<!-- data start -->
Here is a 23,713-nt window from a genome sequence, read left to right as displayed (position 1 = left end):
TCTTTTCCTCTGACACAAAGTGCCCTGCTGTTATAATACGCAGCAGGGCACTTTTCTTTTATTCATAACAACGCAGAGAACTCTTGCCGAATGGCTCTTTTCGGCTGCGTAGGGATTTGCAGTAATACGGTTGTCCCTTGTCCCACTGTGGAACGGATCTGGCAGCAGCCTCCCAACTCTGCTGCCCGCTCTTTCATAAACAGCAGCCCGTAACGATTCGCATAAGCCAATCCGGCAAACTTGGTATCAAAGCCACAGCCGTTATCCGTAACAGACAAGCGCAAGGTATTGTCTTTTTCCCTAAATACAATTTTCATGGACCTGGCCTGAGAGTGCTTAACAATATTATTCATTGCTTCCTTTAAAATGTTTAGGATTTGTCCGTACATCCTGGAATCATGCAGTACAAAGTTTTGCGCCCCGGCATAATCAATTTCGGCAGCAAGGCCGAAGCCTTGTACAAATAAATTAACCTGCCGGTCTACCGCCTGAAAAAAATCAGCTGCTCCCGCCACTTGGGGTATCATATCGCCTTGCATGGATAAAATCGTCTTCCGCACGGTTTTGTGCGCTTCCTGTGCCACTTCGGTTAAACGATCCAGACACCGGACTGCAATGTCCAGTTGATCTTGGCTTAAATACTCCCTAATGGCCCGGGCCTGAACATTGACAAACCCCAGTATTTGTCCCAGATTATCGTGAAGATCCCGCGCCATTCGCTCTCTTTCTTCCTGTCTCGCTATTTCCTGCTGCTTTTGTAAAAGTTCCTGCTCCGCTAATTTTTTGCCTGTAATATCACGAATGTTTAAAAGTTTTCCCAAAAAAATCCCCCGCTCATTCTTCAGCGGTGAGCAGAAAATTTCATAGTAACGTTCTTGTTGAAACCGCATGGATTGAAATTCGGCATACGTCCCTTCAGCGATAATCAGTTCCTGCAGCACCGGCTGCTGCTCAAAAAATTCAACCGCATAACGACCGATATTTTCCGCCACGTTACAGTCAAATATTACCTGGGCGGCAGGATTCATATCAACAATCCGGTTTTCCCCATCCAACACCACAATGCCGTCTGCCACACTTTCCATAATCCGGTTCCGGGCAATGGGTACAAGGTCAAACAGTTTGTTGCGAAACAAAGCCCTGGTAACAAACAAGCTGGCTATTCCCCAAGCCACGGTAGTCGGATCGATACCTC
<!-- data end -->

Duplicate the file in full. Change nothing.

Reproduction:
Here is a 23,713-nt window from a genome sequence, read left to right as displayed (position 1 = left end):
TCTTTTCCTCTGACACAAAGTGCCCTGCTGTTATAATACGCAGCAGGGCACTTTTCTTTTATTCATAACAACGCAGAGAACTCTTGCCGAATGGCTCTTTTCGGCTGCGTAGGGATTTGCAGTAATACGGTTGTCCCTTGTCCCACTGTGGAACGGATCTGGCAGCAGCCTCCCAACTCTGCTGCCCGCTCTTTCATAAACAGCAGCCCGTAACGATTCGCATAAGCCAATCCGGCAAACTTGGTATCAAAGCCACAGCCGTTATCCGTAACAGACAAGCGCAAGGTATTGTCTTTTTCCCTAAATACAATTTTCATGGACCTGGCCTGAGAGTGCTTAACAATATTATTCATTGCTTCCTTTAAAATGTTTAGGATTTGTCCGTACATCCTGGAATCATGCAGTACAAAGTTTTGCGCCCCGGCATAATCAATTTCGGCAGCAAGGCCGAAGCCTTGTACAAATAAATTAACCTGCCGGTCTACCGCCTGAAAAAAATCAGCTGCTCCCGCCACTTGGGGTATCATATCGCCTTGCATGGATAAAATCGTCTTCCGCACGGTTTTGTGCGCTTCCTGTGCCACTTCGGTTAAACGATCCAGACACCGGACTGCAATGTCCAGTTGATCTTGGCTTAAATACTCCCTAATGGCCCGGGCCTGAACATTGACAAACCCCAGTATTTGTCCCAGATTATCGTGAAGATCCCGCGCCATTCGCTCTCTTTCTTCCTGTCTCGCTATTTCCTGCTGCTTTTGTAAAAGTTCCTGCTCCGCTAATTTTTTGCCTGTAATATCACGAATGTTTAAAAGTTTTCCCAAAAAAATCCCCCGCTCATTCTTCAGCGGTGAGCAGAAAATTTCATAGTAACGTTCTTGTTGAAACCGCATGGATTGAAATTCGGCATACGTCCCTTCAGCGATAATCAGTTCCTGCAGCACCGGCTGCTGCTCAAAAAATTCAACCGCATAACGACCGATATTTTCCGCCACGTTACAGTCAAATATTACCTGGGCGGCAGGATTCATATCAACAATCCGGTTTTCCCCATCCAACACCACAATGCCGTCTGCCACACTTTCCATAATCCGGTTCCGGGCAATGGGTACAAGGTCAAACAGTTTGTTGCGAAACAAAGCCCTGGTAACAAACAAGCTGGCTATTCCCCAAGCCACGGTAGTCGGATCGATACCTC